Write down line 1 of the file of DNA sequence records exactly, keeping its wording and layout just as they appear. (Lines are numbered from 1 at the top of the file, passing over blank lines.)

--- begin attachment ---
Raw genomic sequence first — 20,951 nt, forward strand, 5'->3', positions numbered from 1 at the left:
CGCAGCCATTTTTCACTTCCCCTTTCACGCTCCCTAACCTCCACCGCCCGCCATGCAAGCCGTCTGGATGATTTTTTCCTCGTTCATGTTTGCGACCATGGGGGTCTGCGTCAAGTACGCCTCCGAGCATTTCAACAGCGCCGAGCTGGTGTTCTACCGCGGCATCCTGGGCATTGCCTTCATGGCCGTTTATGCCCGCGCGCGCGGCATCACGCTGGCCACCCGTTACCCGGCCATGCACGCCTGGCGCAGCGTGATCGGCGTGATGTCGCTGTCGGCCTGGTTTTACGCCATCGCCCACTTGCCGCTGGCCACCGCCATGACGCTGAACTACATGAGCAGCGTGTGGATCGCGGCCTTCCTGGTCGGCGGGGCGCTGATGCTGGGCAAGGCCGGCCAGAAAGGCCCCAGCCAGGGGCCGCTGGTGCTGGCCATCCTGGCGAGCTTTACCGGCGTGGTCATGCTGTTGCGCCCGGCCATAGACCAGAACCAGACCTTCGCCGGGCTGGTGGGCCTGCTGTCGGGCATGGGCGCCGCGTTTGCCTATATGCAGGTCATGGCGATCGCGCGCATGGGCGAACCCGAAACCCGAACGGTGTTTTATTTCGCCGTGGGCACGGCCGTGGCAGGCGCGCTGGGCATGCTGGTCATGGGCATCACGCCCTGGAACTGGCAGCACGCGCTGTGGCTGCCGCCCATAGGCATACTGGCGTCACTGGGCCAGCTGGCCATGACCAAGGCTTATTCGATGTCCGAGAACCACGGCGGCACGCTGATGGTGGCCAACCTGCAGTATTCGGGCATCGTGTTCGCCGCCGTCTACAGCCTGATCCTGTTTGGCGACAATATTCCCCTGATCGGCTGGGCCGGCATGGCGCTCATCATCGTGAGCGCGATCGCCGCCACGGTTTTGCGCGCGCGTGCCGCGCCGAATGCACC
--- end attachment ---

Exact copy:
Raw genomic sequence first — 20,951 nt, forward strand, 5'->3', positions numbered from 1 at the left: